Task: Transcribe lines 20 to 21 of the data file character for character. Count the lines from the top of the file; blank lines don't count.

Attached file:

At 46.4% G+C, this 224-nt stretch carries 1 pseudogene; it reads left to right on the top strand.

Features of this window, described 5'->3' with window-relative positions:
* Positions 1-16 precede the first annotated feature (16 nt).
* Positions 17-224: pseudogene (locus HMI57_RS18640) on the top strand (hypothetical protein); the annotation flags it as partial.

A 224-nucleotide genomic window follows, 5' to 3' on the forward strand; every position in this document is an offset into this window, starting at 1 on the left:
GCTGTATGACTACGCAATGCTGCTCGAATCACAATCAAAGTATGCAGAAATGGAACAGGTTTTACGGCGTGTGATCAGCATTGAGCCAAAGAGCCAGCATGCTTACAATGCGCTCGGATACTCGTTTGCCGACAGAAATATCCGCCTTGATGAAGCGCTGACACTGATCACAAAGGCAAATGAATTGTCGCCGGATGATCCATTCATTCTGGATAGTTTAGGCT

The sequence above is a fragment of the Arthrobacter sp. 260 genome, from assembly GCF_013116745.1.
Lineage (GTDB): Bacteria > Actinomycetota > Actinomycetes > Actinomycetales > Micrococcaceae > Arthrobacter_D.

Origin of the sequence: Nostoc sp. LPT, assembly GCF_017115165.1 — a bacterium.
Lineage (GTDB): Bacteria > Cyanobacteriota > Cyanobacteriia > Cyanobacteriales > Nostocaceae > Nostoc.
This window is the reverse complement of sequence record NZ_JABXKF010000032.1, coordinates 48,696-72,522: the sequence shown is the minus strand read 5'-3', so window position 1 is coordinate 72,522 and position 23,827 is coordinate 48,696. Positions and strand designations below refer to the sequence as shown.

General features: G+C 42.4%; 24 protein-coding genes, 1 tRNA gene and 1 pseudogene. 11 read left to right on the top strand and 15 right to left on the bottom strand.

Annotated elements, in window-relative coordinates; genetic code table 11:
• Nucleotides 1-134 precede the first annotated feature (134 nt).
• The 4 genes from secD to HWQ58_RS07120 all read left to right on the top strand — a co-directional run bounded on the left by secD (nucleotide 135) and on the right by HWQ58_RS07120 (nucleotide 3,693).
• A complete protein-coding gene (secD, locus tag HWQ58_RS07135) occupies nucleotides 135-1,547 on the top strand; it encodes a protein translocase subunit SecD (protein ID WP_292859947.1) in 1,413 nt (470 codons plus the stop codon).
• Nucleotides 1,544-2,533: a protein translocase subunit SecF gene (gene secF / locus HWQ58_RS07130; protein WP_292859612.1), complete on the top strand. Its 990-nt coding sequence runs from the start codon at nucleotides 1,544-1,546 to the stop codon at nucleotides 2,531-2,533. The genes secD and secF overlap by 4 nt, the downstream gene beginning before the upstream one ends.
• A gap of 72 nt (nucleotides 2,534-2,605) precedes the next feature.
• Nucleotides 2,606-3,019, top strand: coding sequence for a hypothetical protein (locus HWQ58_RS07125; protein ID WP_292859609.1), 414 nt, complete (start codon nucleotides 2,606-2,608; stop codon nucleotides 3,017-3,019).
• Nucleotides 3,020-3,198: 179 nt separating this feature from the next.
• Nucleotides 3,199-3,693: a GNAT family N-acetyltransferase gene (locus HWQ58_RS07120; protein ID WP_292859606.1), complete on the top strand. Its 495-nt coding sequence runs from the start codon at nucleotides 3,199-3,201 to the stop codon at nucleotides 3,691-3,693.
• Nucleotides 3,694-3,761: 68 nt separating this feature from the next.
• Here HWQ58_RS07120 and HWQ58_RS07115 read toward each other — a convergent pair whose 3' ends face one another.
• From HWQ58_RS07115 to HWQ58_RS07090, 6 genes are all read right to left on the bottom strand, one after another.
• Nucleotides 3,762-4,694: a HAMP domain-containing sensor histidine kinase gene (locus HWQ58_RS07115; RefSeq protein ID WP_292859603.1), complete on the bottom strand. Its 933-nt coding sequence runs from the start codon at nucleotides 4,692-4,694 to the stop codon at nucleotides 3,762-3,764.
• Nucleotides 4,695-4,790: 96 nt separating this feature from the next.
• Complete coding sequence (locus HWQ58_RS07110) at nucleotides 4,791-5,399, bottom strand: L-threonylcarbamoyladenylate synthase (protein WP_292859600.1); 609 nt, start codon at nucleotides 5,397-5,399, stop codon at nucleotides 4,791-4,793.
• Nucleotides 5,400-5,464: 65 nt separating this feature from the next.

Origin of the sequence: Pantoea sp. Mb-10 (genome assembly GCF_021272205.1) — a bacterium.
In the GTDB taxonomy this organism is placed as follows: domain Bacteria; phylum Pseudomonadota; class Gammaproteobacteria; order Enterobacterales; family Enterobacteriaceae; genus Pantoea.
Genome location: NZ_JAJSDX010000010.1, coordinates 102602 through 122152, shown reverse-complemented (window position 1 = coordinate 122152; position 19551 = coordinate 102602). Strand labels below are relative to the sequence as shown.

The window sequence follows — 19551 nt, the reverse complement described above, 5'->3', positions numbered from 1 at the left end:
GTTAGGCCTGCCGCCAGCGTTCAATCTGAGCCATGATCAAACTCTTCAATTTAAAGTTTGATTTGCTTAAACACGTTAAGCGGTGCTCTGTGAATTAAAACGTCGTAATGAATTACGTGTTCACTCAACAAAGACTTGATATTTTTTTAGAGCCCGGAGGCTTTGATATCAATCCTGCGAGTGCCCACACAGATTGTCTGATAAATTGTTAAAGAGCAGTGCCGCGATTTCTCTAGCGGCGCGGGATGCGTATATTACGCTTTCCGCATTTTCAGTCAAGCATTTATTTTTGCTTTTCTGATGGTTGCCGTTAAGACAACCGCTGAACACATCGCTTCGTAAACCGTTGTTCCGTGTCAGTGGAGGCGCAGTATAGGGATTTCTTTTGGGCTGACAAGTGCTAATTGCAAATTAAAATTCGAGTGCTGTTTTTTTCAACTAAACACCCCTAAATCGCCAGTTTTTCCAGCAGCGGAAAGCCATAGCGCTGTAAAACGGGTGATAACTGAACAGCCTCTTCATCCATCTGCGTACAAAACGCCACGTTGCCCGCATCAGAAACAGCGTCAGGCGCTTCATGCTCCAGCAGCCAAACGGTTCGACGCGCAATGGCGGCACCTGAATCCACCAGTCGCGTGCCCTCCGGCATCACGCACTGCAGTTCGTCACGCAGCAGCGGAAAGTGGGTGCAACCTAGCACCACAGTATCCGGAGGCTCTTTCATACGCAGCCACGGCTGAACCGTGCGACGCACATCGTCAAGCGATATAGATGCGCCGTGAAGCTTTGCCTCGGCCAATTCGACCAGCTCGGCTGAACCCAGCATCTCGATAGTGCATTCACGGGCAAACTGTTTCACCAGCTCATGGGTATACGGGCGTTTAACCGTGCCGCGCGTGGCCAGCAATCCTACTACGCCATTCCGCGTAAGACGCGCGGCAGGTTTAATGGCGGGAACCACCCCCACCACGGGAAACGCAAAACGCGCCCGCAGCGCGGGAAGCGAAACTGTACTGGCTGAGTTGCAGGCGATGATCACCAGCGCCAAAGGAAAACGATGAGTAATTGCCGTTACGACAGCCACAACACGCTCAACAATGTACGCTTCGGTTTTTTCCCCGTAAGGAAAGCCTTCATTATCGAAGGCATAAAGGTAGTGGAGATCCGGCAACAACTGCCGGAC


• Nucleotides 3,020-3,198: 179 nt separating this feature from the next.
• Nucleotides 3,199-3,693: a GNAT family N-acetyltransferase gene (locus HWQ58_RS07120; protein ID WP_292859606.1), complete on the top strand. Its 495-nt coding sequence runs from the start codon at nucleotides 3,199-3,201 to the stop codon at nucleotides 3,691-3,693.